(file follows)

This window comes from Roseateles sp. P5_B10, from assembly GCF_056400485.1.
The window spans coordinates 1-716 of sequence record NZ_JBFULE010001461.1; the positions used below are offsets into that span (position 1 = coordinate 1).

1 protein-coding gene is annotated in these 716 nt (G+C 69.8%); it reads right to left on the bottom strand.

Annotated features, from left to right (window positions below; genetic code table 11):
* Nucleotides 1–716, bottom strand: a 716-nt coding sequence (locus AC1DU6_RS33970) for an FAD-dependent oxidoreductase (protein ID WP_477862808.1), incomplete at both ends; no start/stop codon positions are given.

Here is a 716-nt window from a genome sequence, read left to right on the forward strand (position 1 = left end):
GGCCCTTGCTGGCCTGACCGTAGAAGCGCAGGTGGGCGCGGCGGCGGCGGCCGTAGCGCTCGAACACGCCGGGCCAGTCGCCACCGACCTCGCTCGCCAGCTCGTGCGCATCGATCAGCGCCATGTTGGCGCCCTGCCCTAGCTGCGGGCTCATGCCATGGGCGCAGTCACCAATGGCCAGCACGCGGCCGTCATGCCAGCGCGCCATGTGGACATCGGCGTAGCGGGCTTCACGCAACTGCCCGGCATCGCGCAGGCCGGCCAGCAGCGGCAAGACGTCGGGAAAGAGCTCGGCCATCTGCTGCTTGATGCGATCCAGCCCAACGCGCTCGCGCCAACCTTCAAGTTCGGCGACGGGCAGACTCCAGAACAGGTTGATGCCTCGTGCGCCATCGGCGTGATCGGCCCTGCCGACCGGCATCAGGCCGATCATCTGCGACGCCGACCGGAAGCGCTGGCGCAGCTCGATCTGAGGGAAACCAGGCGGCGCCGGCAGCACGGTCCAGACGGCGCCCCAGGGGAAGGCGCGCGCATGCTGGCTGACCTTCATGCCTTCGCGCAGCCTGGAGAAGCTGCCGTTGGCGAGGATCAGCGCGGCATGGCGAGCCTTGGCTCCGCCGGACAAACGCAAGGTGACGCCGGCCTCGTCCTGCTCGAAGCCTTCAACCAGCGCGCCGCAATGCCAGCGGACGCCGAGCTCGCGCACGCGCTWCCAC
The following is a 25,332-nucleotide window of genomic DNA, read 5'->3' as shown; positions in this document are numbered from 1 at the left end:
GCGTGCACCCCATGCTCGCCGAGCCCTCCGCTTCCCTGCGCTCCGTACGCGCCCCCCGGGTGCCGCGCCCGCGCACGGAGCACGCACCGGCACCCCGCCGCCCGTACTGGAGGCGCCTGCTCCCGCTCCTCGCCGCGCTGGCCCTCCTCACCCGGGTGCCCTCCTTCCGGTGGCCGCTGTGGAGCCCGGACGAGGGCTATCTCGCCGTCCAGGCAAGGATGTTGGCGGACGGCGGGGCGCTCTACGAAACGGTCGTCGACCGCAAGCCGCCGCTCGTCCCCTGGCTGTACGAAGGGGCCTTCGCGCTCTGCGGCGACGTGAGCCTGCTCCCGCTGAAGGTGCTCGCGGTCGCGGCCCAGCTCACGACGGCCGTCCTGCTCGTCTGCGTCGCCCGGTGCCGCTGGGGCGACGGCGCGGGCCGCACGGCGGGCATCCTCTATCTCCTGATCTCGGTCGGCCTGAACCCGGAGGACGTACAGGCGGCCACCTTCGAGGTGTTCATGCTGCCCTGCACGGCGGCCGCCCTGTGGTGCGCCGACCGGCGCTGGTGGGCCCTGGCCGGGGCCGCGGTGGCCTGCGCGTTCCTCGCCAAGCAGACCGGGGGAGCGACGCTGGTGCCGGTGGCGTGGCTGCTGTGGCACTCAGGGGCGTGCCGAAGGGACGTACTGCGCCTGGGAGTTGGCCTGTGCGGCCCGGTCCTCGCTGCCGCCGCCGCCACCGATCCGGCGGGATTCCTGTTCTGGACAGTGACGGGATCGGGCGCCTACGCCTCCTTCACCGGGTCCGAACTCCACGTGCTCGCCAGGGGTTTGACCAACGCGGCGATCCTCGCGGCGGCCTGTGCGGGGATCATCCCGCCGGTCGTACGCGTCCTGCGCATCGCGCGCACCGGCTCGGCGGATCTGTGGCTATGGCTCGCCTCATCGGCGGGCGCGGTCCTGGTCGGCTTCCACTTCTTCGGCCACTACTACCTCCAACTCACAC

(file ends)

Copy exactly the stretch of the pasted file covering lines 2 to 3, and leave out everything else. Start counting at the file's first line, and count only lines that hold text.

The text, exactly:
The window spans coordinates 1-716 of sequence record NZ_JBFULE010001461.1; the positions used below are offsets into that span (position 1 = coordinate 1).

1 protein-coding gene is annotated in these 716 nt (G+C 69.8%); it reads right to left on the bottom strand.